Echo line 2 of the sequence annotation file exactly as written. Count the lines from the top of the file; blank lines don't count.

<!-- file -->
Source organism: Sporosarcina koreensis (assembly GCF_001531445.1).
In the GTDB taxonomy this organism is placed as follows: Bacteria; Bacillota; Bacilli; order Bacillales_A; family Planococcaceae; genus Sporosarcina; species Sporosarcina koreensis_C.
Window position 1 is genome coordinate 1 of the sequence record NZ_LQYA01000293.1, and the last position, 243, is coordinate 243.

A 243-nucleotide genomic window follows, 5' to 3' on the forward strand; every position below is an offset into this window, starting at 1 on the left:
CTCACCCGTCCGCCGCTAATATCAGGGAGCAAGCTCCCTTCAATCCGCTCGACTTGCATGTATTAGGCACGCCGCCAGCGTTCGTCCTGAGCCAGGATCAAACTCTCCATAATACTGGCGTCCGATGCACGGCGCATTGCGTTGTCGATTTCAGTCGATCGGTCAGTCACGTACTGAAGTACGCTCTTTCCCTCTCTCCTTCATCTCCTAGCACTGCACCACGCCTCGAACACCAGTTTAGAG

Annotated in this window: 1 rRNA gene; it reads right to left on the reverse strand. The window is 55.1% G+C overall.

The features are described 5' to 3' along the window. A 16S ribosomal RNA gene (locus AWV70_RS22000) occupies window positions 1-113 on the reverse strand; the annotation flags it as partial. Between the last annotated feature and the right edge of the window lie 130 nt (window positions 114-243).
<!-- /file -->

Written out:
In the GTDB taxonomy this organism is placed as follows: Bacteria; Bacillota; Bacilli; order Bacillales_A; family Planococcaceae; genus Sporosarcina; species Sporosarcina koreensis_C.